Two things many hunters want to know about almost any deer they take are its age and weight, and the Pennsylvania Game Commission, through its website, is offering some free tools to guide hunters in determining their deer's age and weight.

To help hunters learn how PGC biologists determine the age of a white-tailed deer, the agency has posted a link to a seven-minute and 38-second video on its "YouTube" account demonstrating the technique used to identify deer that are six months old, 18 months old and 30 months old or older. Information is available by accessing the agency website at www.pgc.state.pa.us [1], clicking on the "YouTube" icon in the upper right-hand column of the homepage and then selecting the link to "Deer Aging.mov."

In partnership with the Pennsylvania State University Department of Dairy and Animal Science, the Game Commission also posted a deer weight estimating chart in its "White-Tailed Deer" section. To find this chart, go to the agency's website, click on the "White-Tailed Deer" icon in the center of the homepage and select "Deer Weight Chart" in the "Deer Hunting" section.

By knowing the girth of the deer's chest, which is measured in inches just behind the front legs, the chart will help hunters estimate a deer's live weight and field dressed weight, as well as the weight of edible boneless meat. For example, a deer with a girth of 35 inches at the chest would have an estimated live weight of 126 pounds, an estimated field-dressed weight of 99 pounds and yield around 57 pounds of edible venison.

A deer-weight tape, which includes markings to enable a hunter to estimate these weights in the field, is available for 94 cents on the website by clicking on "General Store," then "Visit the Outdoor Shop," choosing "Merchandise" and then "Misc. Items." Each tape includes a depiction of where to place the tape around a deer's chest, as well as measurements that enables a hunter to convert that measurement in inches into estimated live weight, field-dressed weight and edible boneless meat.

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Pennsylvania Game Commission preliminary bear harvest figures show that 3,023 bears were checked by agency personnel at official check stations during the first three days of the ongoing four-day statewide season (November 19-23). Last year, in a three-day season with a Saturday opener, 2,815 bears were harvested.

So far, the state's incomplete bear harvest of 3,023 preliminarily ranks as the seventh highest statewide harvest, however, bears taken in the five-day statewide bear archery season (November 14-18) and in the upcoming extended bear seasons that ends today in certain wildlife management units will increase this preliminary statewide bear harvest total. The two largest total bear harvests were recorded in 2005 (4,164) and 2009 (3,512).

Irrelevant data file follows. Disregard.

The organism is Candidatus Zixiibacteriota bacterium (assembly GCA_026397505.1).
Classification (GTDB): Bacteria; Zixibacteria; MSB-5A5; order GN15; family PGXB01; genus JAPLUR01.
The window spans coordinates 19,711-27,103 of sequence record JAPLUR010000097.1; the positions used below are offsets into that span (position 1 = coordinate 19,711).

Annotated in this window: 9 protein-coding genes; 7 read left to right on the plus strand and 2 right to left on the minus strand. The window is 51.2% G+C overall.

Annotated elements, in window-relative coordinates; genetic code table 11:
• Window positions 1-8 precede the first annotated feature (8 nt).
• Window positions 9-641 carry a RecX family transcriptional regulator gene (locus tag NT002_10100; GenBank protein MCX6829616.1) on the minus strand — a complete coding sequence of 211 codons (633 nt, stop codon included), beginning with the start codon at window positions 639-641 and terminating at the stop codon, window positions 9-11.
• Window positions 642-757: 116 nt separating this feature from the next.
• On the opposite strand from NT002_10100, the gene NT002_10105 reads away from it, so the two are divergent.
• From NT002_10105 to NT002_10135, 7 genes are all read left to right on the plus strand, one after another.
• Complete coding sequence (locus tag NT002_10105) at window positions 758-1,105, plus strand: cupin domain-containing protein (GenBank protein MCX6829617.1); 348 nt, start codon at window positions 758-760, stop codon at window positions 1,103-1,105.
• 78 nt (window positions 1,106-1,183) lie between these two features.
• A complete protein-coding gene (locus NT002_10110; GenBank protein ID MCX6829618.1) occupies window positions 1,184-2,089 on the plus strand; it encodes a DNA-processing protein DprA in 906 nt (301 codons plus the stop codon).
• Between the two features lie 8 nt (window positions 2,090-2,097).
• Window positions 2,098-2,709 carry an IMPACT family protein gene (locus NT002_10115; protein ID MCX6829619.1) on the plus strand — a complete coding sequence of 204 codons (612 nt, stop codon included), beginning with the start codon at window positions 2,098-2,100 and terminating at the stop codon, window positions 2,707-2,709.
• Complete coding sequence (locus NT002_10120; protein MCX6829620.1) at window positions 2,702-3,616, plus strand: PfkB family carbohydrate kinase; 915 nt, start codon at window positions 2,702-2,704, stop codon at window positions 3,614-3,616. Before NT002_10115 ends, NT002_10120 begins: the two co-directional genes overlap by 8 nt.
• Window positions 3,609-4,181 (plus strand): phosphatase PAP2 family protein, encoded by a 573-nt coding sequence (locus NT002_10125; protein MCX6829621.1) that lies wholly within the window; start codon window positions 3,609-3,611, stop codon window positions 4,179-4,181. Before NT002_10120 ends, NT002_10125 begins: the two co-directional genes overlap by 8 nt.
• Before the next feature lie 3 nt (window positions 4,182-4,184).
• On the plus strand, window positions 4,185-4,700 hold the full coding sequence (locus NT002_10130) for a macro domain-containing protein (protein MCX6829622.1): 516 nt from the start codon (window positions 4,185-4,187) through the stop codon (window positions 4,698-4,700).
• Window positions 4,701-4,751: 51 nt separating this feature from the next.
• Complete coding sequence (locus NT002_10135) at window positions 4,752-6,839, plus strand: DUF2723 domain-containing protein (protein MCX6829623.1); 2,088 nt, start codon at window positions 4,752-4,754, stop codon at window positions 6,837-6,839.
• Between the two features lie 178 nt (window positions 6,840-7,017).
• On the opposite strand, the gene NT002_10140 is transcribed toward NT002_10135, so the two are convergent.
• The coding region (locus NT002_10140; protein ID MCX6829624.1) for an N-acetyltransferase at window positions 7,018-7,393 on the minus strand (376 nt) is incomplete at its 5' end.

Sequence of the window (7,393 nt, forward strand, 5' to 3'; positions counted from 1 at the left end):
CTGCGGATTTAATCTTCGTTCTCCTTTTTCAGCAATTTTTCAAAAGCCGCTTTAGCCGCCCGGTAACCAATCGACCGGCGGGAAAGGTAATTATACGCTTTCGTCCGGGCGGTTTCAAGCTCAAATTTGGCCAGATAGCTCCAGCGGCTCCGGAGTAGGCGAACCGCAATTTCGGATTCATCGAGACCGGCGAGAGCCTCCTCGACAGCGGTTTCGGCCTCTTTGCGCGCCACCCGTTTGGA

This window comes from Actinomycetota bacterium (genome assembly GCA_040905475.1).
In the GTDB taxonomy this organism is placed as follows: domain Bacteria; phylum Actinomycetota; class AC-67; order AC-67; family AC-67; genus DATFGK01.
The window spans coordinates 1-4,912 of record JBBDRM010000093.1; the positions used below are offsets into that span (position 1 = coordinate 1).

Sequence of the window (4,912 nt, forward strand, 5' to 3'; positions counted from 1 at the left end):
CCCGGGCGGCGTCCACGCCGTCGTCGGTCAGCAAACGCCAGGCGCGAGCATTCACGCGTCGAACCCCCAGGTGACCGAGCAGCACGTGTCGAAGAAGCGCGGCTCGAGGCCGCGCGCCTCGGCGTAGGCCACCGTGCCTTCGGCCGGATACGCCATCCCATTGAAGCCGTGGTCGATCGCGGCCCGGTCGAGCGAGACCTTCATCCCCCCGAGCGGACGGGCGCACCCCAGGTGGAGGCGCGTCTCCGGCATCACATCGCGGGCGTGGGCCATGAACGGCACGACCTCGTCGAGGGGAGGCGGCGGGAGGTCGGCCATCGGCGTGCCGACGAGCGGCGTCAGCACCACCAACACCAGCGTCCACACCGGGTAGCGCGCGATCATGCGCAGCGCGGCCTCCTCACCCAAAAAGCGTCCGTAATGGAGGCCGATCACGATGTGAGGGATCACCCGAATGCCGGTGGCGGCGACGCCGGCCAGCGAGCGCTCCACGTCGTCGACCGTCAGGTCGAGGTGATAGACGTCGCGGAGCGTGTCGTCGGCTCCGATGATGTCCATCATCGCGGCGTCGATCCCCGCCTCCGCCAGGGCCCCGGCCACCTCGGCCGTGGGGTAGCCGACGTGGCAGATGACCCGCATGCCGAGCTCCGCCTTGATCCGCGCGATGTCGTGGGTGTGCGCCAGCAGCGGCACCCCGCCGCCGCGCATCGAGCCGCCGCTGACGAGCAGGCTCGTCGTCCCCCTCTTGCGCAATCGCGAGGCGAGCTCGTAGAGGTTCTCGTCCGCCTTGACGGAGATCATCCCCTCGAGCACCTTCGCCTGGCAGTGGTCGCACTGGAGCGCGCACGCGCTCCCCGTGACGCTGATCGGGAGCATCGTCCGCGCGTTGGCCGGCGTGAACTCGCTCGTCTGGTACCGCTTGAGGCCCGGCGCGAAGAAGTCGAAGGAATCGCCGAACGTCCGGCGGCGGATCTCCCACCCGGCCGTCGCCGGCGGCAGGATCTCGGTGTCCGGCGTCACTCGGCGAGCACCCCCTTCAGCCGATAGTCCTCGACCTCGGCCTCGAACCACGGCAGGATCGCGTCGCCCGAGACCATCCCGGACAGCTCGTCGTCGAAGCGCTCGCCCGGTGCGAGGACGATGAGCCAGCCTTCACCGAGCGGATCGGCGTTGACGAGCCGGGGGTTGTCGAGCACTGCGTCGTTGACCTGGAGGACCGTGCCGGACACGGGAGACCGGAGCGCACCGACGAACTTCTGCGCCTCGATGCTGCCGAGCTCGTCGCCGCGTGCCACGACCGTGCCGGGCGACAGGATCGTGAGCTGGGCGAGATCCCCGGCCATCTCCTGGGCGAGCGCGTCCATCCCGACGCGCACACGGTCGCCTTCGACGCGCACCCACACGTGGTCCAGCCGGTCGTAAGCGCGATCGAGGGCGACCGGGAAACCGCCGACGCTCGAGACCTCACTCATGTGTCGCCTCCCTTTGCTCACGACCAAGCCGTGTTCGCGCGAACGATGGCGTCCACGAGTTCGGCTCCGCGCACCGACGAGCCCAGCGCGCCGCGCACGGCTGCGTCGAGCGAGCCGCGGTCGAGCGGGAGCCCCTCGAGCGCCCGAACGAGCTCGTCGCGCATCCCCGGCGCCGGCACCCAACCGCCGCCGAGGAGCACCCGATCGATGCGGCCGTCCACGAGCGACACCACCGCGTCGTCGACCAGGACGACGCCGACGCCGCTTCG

Preliminary total bear harvest figures – including the ongoing extended bear seasons – are expected the week of Dec. 5. Official total bear harvest figures for all seasons won't be available until early 2012, after a thorough review of all bear harvest reports.

All of the top 10 bears processed at check stations had estimated live weights that exceeded 629 pounds. Jon Byler, Ulysses, harvested the largest bear, which was a boar that weighed in at 746 pounds estimated live weight. It was taken in Ulysses Township, Potter County, at 1:45 p.m., Nov. 19.

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This week's edition of "Experience The Outdoors," hosted by award-winning Pennsylvania Outdoor Writers Association member Doyle Dietz, Sunday, at 7 a.m. on 1410 WLSH and 9:30 a.m. on Magic 105.5, will feature Wounded Warriors Project coordinator Tom Frendak.

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A trap shoot will be held, Thursday, Dec. 8, beginning at 6 p.m., at Orwigsburg Gun Club, Gun Club Road, off Route 443 East, Orwigsburg. For information, e-mail jafone@comcast.net [2].

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A muzzleloader shoot will be held, Sunday, Dec. 11, from 9 a.m. to 4 p.m., by First Frontier Militia at Bowmanstown Rod and Gun Club, Road and Gun Club Road, Bowmanstown. For information, call Roger Fisher at 610-377-2812.

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Public comments are being sought by the Pennsylvania Fish and Boat Commission on an environmental assessment review the agency has drafted as part of its application for a federal grant the agency has applied for through the Voluntary Public Access-Habitat Incentives Program administered by the U.S. Department of Agriculture's Farm Service Agency. The program is designed to provide private landowners various incentives to open their land to public fishing and wildlife-related recreation and to improve conditions for wildlife and their habitats.

As part of its grant application, the PFBC must submit an environmental assessment. Comments on the draft assessment will be accepted through Dec. 19. The assessment can be reviewed on the Web at www.fishandboat.com [3] or in person at the agency's headquarters in Harrisburg and its six region offices. Comments can be submitted to Jackie Kramer, PFBC statewide public access and lands conservation coordinator, at jakramer@pa.gov [4] or by mail to Fish and Boat Commission, Attn: Jackie Kramer, Box 67000, Harrisburg, Pa. 17106-7000.